Andy Trout cuts the hair of John Keener as one of the last haircuts before another coronavirus shutdowns. The news came as a shock to the barbers at Carsey’s Barber Shop on Court Street. The four barbers that work there are now out of a job.

Gov. Mike DeWine announced another sweeping round of closures on Wednesday afternoon, this time affecting hair and nail salons, tattoo parlors and barbershops throughout the state.

DeWine announced the closures during his daily press conference. In addition, DeWine also announced that all expect five Bureau of Motor Vehicle offices will be closed.

Theses latest business closures came as a shock to many around the state, including shop owners and employees in Athens.

“I think it’s a little too quick personally,” Owner of Carsey’s Barber Shop Andy Trout said. “There’s other businesses that would come into contact with more people in a day’s time.”

Carsey’s has four people working in the shop. According to Trout, at most there are only ever nine people in the shop at one time — a number well below the amount of people allowed during gatherings.

Attractions Hair & Nail Salon in downtown Athens also falls below that number most days. Salon Manager Troy Bolin believes that orders like this take into account the larger salons that are common in Columbus.

“We’re not like that,” Bolin said. “We don’t have large numbers at any time.”

Another reason for the order may be the nature of the business, regarding how close stylists and barbers must be to their clients.

For the staff of Attractions, the announcement was a let down, as they had been putting extra effort into sanitizing the salon.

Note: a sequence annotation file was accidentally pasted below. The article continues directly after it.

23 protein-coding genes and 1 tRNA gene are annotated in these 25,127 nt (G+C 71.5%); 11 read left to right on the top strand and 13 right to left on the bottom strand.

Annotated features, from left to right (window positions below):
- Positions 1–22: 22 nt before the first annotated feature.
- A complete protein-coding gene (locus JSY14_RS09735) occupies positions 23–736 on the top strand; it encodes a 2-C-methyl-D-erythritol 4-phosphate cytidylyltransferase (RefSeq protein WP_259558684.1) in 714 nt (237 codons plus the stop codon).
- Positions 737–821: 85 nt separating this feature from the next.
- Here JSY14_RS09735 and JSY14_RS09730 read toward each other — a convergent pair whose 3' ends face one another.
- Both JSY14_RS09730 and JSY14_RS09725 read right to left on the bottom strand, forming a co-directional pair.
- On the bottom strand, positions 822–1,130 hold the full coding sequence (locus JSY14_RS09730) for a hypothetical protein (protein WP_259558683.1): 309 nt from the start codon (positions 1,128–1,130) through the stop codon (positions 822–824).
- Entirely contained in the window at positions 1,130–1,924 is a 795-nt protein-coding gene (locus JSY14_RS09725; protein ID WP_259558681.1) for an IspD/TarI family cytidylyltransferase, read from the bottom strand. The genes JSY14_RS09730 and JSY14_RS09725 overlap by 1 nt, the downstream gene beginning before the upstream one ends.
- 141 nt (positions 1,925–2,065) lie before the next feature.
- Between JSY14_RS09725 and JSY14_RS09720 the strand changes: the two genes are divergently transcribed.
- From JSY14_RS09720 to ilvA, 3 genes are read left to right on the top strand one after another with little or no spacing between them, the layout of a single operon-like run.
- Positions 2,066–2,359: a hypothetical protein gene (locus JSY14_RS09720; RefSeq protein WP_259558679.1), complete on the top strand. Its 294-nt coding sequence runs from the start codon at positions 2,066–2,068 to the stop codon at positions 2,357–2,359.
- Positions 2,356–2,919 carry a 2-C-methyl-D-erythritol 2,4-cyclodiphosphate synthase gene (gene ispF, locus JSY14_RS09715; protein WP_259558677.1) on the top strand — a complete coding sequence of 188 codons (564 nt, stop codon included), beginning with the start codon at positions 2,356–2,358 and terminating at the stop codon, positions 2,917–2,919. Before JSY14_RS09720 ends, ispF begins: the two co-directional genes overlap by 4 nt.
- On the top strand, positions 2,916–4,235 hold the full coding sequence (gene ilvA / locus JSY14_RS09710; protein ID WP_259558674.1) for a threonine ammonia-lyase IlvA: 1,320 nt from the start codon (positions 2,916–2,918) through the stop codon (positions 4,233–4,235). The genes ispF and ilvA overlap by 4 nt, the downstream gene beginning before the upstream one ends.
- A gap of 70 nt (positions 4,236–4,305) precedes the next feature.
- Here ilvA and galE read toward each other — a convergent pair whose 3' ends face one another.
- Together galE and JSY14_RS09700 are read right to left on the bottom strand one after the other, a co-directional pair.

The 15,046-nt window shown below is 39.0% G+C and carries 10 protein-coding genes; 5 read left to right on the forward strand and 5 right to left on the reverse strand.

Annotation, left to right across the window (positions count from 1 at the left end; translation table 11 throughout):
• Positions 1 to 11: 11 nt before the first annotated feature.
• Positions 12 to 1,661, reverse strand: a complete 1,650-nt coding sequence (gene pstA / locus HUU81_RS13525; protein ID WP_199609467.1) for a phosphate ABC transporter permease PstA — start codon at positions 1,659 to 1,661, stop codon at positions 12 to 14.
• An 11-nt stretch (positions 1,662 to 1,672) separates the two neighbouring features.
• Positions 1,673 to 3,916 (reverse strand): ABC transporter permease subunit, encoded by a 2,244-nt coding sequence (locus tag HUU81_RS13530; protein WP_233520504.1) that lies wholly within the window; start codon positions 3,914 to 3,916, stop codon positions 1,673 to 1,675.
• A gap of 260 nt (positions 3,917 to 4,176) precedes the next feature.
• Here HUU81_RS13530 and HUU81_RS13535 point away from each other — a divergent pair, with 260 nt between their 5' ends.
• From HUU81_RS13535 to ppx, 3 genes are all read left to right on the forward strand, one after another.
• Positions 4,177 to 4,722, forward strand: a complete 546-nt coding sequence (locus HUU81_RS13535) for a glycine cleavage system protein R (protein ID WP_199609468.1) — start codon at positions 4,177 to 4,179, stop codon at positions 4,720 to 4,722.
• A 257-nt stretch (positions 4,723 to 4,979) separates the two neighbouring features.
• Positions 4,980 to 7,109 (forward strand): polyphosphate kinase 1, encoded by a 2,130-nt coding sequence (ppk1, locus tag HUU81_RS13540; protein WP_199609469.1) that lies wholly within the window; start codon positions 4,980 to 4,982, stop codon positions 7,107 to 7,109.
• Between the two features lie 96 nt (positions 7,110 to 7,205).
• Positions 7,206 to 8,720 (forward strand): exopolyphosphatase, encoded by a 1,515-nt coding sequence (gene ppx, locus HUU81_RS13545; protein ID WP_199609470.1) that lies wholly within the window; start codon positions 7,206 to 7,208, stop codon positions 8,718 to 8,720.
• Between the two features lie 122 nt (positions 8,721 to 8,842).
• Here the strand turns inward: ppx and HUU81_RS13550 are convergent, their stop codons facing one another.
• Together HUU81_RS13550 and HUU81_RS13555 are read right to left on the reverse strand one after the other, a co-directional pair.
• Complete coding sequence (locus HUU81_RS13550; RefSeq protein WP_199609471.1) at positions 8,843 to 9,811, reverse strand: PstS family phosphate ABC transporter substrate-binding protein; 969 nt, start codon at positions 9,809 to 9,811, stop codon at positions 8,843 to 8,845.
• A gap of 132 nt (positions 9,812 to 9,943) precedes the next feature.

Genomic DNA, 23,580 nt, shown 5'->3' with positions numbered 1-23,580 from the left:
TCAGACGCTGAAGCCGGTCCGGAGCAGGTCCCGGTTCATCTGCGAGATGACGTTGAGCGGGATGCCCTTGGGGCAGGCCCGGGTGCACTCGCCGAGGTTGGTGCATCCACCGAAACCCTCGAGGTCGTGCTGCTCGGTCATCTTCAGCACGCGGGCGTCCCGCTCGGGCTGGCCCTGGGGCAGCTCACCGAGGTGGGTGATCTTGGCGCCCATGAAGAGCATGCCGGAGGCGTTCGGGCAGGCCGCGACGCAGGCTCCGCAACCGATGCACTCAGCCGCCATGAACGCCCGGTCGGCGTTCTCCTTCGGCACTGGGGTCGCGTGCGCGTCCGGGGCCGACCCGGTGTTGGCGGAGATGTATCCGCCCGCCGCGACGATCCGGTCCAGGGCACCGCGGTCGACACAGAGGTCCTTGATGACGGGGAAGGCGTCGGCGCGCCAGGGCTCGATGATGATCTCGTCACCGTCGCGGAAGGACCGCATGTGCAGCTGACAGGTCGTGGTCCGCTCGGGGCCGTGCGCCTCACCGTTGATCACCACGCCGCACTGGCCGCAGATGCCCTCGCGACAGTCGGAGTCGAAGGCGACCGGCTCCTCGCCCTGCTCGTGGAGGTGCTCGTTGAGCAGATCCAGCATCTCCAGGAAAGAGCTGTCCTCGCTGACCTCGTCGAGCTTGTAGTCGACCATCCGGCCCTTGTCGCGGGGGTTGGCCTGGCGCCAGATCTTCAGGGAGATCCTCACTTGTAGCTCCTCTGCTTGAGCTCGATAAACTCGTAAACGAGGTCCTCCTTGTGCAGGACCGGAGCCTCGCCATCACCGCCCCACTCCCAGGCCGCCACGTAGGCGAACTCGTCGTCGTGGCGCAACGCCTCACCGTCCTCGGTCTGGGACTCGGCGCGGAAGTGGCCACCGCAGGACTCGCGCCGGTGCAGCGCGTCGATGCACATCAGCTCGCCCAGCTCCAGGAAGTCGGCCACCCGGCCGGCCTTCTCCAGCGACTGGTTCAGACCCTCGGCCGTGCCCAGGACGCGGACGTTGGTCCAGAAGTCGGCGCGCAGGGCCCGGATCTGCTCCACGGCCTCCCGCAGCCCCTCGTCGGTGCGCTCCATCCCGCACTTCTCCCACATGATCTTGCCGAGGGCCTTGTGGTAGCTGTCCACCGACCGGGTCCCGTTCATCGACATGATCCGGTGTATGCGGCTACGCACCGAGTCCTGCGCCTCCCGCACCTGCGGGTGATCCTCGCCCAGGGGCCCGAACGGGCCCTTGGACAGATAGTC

“We thought we were doing the right thing,” Bolin said. “It was pretty depressing.”

The aspect most depressing for both businesses is unemployment. It is common for those working in salons and barbershops to be self-employed or work on commission, meaning qualifying for unemployment will be more difficult.

“I think everybody is pretty disappointed, mainly because they will be out of work,” Bolin said, adding that the stylists at Attractions are highly stressed about the situation.

“The girls (stylists) have kids, some of them are single moms, so it will be very difficult for them,” Bolin said. He is currently working on helping them through the unemployment process.

The situation is the same for the barbers at Carsey’s, who are each trying to figure out what they will do now.

“I might be delivering pizza sometime soon,” Trout said. He hopes that they will be able to open back up before too long.

Hope is what is getting the stylists at Attractions through this time of uncertainty. Bolin says that they are hoping they will be able to open back up within two weeks.

“Everyone is hanging on to hope, but once that hope is gone it will become a desperate situation,” Bolin said. “We can withstand a couple of weeks, but if it goes beyond two weeks it gets difficult.”

Attractions was playing it by ear for the remainder of the day on Wednesday. The salon normally closes at 7 p.m., however hours were extended until 9 p.m. to accommodate clients who were taken by surprise by the announcement.

“I’ve got people calling me, “Can I come in and get my hair cut?” Bolin said. “It’s something so little that people don’t think about.”

Despite the extra stress this brings to the stylists at Attractions, Bolin and the other stylists believe that things have to be done in times of crisis.

“It’s a knock-out situation,” Bolin said. “What can you do? You’ve just got to roll with it.”

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